by Anne Reynolds
From the outset of the COVID-19 pandemic, the Roy Rosenzweig Center for History and New Media (RRCHNM) has worked to document the ways in which the virus has impacted religious communities through its Pandemic Religion digital collection. As part of this effort, American Jewish Life launched in July 2020 to document and interpret the experiences of Jewish individuals and communities.
Now, the Charles and Lynn Schusterman Family Philanthropies, the Jim Joseph Foundation, Lippman Kanfer Foundation for Living Torah, and the Russell Berrie Foundation have collectively awarded RRCHNM $107,000 for a project called Collecting These Times. These funds have allowed the center to rapidly build out a web portal for collecting materials from American Jews about their community’s experiences during the COVID-19 pandemic. For this effort, the center has partnered with the Breman Museum, the Capital Jewish Museum, the Council of American Jewish Museums, Hebrew Theological College, the Library of the Jewish Theological Seminary, and Prizmah: Center for Jewish Day Schools.
“The Jewish community’s response to this historic moment warrants careful curating and documentation in one centralized location,” said Jessica Mack, one of the principal investigators for Collecting These Times. The project is a hub, she explained, that allows visitors to access a number of different collections. “As of right now, we have over 70 collections listed, and the list will continue to grow,” she added.
Mack is a postdoctoral fellow at RRCHNM. She, along with associate professor of history Lincoln Mullen and history and religious studies professor John Turner, are the co-directors of the project. “In addition to staff at RRCHNM, this project will enable us to involve a number of our most capable undergraduate and graduate students in this humanities response to the pandemic,” said Turner. “It is also gratifying to build relationships between Mason and these many Jewish partner organizations to preserve the history of this pandemic as it happens.” One such partner is a near neighbor in Washington, DC, the Capital Jewish Museum.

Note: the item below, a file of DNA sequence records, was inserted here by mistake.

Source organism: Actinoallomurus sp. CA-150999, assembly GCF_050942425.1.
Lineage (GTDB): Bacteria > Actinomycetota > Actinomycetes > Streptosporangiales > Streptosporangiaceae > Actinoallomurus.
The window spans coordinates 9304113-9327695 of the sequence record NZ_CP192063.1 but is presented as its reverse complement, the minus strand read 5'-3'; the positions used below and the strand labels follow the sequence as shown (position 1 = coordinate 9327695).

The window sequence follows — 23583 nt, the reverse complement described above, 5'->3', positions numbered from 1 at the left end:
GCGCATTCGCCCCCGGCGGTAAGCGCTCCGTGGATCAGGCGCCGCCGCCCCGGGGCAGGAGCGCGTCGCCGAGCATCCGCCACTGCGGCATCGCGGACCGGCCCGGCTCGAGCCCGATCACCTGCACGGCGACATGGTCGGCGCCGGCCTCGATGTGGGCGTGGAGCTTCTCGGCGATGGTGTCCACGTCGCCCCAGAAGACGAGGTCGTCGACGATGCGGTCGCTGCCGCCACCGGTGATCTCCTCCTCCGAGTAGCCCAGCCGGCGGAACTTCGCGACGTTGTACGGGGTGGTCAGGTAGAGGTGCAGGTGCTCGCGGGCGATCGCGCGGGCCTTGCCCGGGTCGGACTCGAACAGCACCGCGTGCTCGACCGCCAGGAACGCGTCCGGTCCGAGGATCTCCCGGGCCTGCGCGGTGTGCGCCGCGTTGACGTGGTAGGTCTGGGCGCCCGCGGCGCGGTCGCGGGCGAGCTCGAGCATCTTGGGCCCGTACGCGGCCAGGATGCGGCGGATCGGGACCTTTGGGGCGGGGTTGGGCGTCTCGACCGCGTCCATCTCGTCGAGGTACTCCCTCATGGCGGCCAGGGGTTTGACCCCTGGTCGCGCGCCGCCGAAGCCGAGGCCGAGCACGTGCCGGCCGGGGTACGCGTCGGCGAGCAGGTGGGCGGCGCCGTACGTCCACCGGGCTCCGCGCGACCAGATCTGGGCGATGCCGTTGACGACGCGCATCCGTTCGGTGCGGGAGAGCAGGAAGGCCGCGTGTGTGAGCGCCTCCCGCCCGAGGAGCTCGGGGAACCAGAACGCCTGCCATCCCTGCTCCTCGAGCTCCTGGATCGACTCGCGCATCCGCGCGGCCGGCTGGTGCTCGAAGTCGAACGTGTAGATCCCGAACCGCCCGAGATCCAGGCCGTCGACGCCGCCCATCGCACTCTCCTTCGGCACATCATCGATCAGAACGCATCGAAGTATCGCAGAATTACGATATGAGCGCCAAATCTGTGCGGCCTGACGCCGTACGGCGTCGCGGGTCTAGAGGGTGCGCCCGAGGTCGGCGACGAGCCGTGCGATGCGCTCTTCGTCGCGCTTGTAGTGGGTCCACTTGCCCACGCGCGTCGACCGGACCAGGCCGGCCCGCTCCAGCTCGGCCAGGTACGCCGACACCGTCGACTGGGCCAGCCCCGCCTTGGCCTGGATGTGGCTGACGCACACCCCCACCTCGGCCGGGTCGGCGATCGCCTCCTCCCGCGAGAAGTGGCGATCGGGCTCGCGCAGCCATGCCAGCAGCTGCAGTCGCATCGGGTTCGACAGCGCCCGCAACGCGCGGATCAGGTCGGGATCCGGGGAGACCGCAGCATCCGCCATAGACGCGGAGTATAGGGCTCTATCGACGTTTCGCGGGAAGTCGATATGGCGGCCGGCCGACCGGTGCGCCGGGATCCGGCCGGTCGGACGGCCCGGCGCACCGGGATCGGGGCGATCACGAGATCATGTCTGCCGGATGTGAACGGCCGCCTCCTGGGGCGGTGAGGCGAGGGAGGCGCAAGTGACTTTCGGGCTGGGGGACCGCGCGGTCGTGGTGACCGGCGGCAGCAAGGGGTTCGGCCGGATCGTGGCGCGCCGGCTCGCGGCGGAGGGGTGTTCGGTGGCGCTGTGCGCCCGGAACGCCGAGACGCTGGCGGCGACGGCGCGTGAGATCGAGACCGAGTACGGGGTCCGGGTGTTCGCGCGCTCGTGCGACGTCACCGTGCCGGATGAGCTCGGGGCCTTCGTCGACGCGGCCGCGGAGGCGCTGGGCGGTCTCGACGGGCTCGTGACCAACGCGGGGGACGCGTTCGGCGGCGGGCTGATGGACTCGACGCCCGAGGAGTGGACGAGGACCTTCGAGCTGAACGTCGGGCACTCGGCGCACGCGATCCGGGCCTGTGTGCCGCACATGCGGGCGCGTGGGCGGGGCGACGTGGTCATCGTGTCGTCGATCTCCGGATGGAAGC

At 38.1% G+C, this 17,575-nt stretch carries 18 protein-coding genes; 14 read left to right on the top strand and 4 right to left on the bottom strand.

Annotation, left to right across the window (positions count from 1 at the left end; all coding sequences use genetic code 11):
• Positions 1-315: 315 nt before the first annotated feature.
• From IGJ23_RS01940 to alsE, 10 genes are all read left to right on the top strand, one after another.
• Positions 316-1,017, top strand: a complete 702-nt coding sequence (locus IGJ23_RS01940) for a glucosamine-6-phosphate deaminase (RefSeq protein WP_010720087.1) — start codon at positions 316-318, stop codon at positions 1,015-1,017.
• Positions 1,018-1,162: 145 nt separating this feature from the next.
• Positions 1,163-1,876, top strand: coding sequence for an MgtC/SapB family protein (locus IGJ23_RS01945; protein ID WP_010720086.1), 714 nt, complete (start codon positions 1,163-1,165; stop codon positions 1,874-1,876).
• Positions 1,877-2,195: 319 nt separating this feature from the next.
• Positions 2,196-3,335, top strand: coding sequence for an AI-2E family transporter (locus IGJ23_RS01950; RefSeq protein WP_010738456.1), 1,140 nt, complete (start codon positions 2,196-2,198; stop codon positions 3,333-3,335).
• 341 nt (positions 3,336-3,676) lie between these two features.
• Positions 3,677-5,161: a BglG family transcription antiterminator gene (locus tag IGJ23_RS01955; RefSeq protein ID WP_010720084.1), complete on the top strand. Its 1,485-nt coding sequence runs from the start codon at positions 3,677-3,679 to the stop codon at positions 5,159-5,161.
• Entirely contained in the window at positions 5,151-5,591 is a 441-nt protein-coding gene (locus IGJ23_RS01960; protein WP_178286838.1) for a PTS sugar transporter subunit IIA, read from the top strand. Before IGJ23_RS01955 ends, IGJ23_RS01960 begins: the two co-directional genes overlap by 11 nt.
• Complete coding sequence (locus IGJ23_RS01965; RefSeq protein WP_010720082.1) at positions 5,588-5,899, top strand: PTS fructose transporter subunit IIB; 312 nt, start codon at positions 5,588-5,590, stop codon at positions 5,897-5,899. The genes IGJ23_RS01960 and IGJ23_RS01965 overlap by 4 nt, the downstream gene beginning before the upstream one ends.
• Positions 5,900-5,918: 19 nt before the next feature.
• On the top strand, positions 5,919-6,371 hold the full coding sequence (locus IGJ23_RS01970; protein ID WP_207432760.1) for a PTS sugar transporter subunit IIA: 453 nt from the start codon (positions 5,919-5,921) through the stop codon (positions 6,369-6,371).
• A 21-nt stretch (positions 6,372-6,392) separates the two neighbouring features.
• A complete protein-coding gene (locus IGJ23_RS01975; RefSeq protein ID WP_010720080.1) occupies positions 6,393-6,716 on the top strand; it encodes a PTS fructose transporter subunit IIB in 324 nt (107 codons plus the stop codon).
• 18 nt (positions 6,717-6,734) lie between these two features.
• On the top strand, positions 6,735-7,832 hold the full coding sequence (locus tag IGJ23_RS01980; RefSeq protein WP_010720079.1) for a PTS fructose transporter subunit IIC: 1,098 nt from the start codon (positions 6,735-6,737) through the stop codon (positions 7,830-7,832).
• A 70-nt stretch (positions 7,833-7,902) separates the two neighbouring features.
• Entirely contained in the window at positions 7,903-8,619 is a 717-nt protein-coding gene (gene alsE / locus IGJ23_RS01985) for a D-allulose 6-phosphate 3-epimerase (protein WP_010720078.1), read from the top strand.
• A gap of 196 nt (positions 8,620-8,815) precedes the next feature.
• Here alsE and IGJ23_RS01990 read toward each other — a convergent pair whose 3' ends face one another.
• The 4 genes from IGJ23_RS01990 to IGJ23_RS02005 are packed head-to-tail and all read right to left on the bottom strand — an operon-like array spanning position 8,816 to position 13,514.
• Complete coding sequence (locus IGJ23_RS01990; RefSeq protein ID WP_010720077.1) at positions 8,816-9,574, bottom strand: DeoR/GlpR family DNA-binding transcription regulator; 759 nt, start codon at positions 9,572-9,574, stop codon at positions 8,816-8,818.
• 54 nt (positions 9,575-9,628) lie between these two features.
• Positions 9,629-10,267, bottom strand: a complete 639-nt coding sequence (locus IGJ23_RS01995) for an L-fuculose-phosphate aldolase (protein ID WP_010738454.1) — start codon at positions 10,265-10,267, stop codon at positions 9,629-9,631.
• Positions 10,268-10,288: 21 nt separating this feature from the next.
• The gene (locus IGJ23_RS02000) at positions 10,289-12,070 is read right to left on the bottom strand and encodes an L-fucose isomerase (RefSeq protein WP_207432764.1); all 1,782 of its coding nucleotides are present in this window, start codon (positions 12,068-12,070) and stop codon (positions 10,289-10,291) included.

The projects leaders emphasized that Collecting These Times seeks to reflect the diversity of Jewish traditions in the United States.
“One of the priorities of the project is to include and collaborate with a diverse group of individuals from across different Jewish communities, including those that have been historically underrepresented in collection efforts,” she said. “Diversity, equity, and inclusion trainings and strategies will guide this work.”
To achieve this level of inclusion, the team hopes to spread the word about the site and encourage community members to document and add their materials to the collections. In February, Mack presented the project to Mason colleagues as part of a panel organized with the Center for Humanities Research. Above all, the project team hopes that the site will be a resource for teaching and learning about this time.
“Visit the site, explore it, get a sense for the different materials that are there,” she suggested. “Then, even for folks who aren’t going to contribute, or aren’t part of a Jewish community, it’s a way to learn about the changes that have taken place during the pandemic and with this community in particular.”
The center hopes that Collecting These Times will serve as a lasting repository for information about these very unusual times.
“Contrary to what many think,” said Mack, “digital content does not last forever unless we make efforts to preserve it. With the Collaborative’s generous support, we will gather materials showing how the community adapted at this time—and share it in one accessible, central platform. Future Jewish community researchers and leaders will be able to learn about the rapid transformation of Jewish life during this time.”